White House Budget Would Severely Cut Kidney Research

On March 16, 2017, President Trump released the annual White House Budget Request. Dubbed the “Skinny Budget,” the budget—while light on details—is heavy-handed in the cuts it proposes to non-defense discretionary (NDD) funding. Chief among the $54 billion worth of cuts to NDD funding is a $15.1 billion cut to the Department of Health and Human Services (HHS), roughly 18% less than the department received last year.

The National Institutes of Health (NIH), which resides within HHS, would receive an even larger cut proportionally. If enacted, President Trump’s budget would result in the loss of $5.8 billion, over 18% of the NIH’s funding from the previous year. If distributed equally among all of the research centers that comprise the NIH, cuts to the National Institute of Diabetes and Digestive and Kidney Diseases (NIDDK) would total nearly $332.8 million.

Additional provisions including the elimination of the Fogarty International Center, which researches the effect of global climate change on international health outcomes, and the “consolidation” of the Agency for Healthcare Research and Quality (AHRQ) into the NIH could result in an additional $10 million cut from NIDDK’s budget.

The cuts proposed by President Trump would be devastating to medical research. Facing nearly 20% cuts to their budget, the NIH would be forced to reduce funding for many existing grants, and to decrease the number of available grants, making already competitive funding even harder to come by. These cuts would filter directly to universities and labs across the country, and would result in a shortage of opportunities for scientists and a decrease in participation by this highly skilled workforce.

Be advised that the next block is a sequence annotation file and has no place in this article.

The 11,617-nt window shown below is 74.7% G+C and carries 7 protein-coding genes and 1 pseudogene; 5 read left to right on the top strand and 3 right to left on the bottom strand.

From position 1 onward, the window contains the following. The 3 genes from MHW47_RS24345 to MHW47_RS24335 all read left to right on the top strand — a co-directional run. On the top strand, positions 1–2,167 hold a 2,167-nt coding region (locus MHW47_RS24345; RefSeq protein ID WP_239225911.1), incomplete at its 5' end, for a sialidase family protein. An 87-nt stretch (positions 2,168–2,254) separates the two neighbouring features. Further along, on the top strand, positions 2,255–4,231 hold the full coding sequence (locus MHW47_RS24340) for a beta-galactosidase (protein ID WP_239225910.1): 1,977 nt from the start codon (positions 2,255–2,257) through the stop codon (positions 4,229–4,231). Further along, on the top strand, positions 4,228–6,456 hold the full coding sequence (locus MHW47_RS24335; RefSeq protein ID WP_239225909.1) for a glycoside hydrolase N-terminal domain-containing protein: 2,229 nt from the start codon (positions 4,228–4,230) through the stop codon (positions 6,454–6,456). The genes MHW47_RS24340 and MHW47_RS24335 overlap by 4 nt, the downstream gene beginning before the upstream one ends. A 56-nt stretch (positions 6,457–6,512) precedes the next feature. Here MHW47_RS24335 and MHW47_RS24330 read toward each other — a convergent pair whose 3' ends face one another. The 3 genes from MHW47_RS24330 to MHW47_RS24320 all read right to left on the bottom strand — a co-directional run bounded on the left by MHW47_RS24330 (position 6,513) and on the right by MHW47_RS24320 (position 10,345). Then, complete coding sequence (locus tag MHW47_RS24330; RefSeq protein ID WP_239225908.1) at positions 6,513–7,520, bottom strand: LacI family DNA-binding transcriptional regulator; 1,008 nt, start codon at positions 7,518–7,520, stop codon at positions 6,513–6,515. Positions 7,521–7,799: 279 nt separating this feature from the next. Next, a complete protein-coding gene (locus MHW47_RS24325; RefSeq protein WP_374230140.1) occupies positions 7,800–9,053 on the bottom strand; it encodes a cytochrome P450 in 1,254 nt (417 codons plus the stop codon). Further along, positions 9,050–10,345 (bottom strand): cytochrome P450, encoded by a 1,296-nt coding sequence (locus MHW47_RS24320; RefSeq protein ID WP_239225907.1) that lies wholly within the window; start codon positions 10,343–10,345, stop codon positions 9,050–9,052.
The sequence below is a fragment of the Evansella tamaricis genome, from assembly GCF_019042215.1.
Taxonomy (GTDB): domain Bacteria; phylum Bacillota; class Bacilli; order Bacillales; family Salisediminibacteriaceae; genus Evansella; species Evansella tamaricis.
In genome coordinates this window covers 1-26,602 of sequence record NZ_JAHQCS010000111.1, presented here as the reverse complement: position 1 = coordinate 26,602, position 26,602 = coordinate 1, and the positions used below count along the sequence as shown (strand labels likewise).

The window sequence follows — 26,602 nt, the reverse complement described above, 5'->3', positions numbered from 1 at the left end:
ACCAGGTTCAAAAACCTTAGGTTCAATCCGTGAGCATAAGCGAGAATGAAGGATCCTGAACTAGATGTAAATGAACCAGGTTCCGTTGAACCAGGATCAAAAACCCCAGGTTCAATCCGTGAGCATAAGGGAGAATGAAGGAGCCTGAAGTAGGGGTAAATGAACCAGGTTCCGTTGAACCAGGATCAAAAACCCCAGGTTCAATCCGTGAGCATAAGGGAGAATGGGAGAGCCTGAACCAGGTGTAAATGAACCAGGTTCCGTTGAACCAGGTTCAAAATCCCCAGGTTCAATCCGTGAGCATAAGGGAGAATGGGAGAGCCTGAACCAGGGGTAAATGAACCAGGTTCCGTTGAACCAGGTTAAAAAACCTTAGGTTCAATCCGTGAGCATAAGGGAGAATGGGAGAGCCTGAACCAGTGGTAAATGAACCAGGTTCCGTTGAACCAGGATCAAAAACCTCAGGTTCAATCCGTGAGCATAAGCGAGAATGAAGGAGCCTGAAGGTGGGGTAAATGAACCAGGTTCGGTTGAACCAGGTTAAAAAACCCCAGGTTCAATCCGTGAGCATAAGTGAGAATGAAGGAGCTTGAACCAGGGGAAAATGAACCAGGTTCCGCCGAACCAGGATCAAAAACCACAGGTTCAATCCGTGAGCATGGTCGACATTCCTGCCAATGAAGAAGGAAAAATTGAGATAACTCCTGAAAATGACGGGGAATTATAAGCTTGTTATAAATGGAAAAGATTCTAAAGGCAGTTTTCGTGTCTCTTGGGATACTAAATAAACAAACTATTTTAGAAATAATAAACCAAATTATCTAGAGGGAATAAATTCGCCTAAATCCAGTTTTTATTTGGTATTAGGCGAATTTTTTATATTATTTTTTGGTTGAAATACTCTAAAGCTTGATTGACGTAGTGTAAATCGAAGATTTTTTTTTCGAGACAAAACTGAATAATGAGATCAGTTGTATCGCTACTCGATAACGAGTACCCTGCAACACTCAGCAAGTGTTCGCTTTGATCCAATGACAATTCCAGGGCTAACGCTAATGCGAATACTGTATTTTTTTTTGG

The kidney research community would be especially at risk. According to a recently released report by the Government Accountability Office (GAO), kidney research is vastly underfunded in comparison to the cost effects that kidney diseases and kidney failure have on Medicare. Spending more than the 2017 budget of the entire NIH on treating kidney failure alone through Medicare’s End Stage Renal Disease (ESRD) program, the federal government invests less than 1% of the amount spent on kidney disease in kidney research.

Additionally, the GAO report found that NIDDK spends what scant allocations it does receive judiciously, sending the majority of its allocation directly to researchers in the community. The GAO report found that NIDDK was in need of increased funding, and should not be made vulnerable to arbitrary cuts that will slow the development of life-saving, and cost-saving, treatments for kidney diseases.